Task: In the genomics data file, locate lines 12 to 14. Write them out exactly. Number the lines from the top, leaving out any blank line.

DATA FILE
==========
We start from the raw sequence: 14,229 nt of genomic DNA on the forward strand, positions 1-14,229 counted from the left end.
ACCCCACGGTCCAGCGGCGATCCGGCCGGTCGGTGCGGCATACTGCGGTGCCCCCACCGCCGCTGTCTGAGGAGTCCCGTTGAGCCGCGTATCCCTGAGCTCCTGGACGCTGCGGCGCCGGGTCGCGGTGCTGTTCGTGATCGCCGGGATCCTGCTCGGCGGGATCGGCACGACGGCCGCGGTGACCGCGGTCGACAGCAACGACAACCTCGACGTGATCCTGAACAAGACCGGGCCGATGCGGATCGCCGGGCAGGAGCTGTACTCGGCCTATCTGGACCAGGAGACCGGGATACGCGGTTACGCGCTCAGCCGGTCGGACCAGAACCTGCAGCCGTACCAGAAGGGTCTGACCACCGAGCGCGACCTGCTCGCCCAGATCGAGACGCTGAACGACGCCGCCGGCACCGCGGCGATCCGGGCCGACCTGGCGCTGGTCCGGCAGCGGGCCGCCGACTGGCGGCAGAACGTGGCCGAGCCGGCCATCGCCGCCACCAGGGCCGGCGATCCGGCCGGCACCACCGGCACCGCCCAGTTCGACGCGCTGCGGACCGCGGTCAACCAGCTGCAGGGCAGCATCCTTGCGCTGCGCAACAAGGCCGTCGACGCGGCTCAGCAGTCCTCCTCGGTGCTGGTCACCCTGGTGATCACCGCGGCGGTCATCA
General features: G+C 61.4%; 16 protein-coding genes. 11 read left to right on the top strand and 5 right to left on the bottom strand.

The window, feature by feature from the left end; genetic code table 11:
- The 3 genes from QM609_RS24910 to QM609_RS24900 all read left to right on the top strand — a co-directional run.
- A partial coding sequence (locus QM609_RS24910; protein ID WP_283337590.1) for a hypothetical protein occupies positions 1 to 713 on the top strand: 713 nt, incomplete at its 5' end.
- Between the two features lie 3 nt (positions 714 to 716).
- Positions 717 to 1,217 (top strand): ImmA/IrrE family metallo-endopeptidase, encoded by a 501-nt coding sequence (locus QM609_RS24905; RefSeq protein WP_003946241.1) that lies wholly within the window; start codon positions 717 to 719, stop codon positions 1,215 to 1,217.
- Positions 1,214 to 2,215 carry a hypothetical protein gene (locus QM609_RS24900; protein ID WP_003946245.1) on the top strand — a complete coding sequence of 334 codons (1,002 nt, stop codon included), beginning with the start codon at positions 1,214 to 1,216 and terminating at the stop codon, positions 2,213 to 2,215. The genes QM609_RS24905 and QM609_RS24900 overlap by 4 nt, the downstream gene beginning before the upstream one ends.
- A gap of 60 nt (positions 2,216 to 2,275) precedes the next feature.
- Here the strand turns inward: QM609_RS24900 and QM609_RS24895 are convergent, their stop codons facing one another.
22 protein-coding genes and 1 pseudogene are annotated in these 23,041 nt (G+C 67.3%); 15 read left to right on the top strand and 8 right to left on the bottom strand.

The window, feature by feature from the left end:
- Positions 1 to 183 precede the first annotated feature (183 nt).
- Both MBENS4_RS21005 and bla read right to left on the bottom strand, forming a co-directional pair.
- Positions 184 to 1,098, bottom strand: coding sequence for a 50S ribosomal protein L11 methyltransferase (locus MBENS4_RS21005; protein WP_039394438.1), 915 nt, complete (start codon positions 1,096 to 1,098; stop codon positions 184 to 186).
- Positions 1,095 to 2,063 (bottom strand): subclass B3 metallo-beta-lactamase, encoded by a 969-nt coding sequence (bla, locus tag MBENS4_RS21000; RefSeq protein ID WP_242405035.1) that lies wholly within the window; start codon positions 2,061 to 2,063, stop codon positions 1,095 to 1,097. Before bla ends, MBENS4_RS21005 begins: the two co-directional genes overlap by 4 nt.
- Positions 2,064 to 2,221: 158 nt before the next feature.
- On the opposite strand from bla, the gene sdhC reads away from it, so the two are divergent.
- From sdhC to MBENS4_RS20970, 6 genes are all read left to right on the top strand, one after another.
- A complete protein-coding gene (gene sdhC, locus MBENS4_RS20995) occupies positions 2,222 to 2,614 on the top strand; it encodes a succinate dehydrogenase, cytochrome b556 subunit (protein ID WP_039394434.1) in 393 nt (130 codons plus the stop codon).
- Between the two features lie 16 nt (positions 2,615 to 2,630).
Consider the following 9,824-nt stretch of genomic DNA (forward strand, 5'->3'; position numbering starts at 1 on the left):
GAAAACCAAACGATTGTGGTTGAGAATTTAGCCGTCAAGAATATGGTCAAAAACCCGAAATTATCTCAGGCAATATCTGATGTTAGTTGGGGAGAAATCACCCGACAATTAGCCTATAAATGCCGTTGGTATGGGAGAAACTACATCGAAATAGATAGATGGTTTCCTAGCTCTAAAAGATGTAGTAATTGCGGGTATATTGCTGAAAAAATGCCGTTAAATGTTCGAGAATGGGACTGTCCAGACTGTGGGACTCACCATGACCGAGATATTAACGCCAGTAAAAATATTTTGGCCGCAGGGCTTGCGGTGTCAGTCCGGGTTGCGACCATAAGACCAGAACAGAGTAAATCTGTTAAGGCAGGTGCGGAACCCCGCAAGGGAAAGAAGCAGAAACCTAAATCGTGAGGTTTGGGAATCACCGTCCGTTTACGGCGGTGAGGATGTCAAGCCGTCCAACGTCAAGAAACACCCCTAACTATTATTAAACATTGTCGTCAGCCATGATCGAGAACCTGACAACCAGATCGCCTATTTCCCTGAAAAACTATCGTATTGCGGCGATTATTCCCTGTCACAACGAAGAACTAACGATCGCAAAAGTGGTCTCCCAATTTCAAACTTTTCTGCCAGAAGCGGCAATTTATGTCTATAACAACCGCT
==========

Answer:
22 protein-coding genes and 1 pseudogene are annotated in these 23,041 nt (G+C 67.3%); 15 read left to right on the top strand and 8 right to left on the bottom strand.

The window, feature by feature from the left end:
- Positions 1 to 183 precede the first annotated feature (183 nt).